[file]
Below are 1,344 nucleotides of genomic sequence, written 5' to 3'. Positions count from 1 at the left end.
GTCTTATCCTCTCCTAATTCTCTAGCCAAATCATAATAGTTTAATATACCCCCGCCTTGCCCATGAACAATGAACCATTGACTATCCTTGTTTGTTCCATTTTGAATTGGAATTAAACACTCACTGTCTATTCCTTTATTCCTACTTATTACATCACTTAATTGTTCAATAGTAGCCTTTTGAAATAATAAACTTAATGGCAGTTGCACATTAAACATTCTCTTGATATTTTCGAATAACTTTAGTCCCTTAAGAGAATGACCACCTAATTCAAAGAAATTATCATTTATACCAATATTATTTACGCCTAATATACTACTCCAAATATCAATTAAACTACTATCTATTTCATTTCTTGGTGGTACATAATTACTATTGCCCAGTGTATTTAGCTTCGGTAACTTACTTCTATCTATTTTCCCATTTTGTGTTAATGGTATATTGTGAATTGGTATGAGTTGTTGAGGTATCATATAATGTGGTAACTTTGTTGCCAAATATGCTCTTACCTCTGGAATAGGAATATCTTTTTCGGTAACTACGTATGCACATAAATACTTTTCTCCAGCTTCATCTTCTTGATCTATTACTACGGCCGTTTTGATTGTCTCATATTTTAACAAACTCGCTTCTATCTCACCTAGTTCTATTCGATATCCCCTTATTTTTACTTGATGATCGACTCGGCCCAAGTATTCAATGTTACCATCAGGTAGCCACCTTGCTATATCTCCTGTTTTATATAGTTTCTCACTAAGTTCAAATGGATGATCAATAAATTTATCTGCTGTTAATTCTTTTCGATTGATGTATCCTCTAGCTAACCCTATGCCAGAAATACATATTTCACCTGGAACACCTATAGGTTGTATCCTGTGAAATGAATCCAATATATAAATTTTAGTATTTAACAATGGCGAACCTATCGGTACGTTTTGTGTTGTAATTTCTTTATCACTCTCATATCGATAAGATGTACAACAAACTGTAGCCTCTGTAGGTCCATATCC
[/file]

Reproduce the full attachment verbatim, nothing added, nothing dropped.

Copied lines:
Below are 1,344 nucleotides of genomic sequence, written 5' to 3'. Positions count from 1 at the left end.
GTCTTATCCTCTCCTAATTCTCTAGCCAAATCATAATAGTTTAATATACCCCCGCCTTGCCCATGAACAATGAACCATTGACTATCCTTGTTTGTTCCATTTTGAATTGGAATTAAACACTCACTGTCTATTCCTTTATTCCTACTTATTACATCACTTAATTGTTCAATAGTAGCCTTTTGAAATAATAAACTTAATGGCAGTTGCACATTAAACATTCTCTTGATATTTTCGAATAACTTTAGTCCCTTAAGAGAATGACCACCTAATTCAAAGAAATTATCATTTATACCAATATTATTTACGCCTAATATACTACTCCAAATATCAATTAAACTACTATCTATTTCATTTCTTGGTGGTACATAATTACTATTGCCCAGTGTATTTAGCTTCGGTAACTTACTTCTATCTATTTTCCCATTTTGTGTTAATGGTATATTGTGAATTGGTATGAGTTGTTGAGGTATCATATAATGTGGTAACTTTGTTGCCAAATATGCTCTTACCTCTGGAATAGGAATATCTTTTTCGGTAACTACGTATGCACATAAATACTTTTCTCCAGCTTCATCTTCTTGATCTATTACTACGGCCGTTTTGATTGTCTCATATTTTAACAAACTCGCTTCTATCTCACCTAGTTCTATTCGATATCCCCTTATTTTTACTTGATGATCGACTCGGCCCAAGTATTCAATGTTACCATCAGGTAGCCACCTTGCTATATCTCCTGTTTTATATAGTTTCTCACTAAGTTCAAATGGATGATCAATAAATTTATCTGCTGTTAATTCTTTTCGATTGATGTATCCTCTAGCTAACCCTATGCCAGAAATACATATTTCACCTGGAACACCTATAGGTTGTATCCTGTGAAATGAATCCAATATATAAATTTTAGTATTTAACAATGGCGAACCTATCGGTACGTTTTGTGTTGTAATTTCTTTATCACTCTCATATCGATAAGATGTACAACAAACTGTAGCCTCTGTAGGTCCATATCC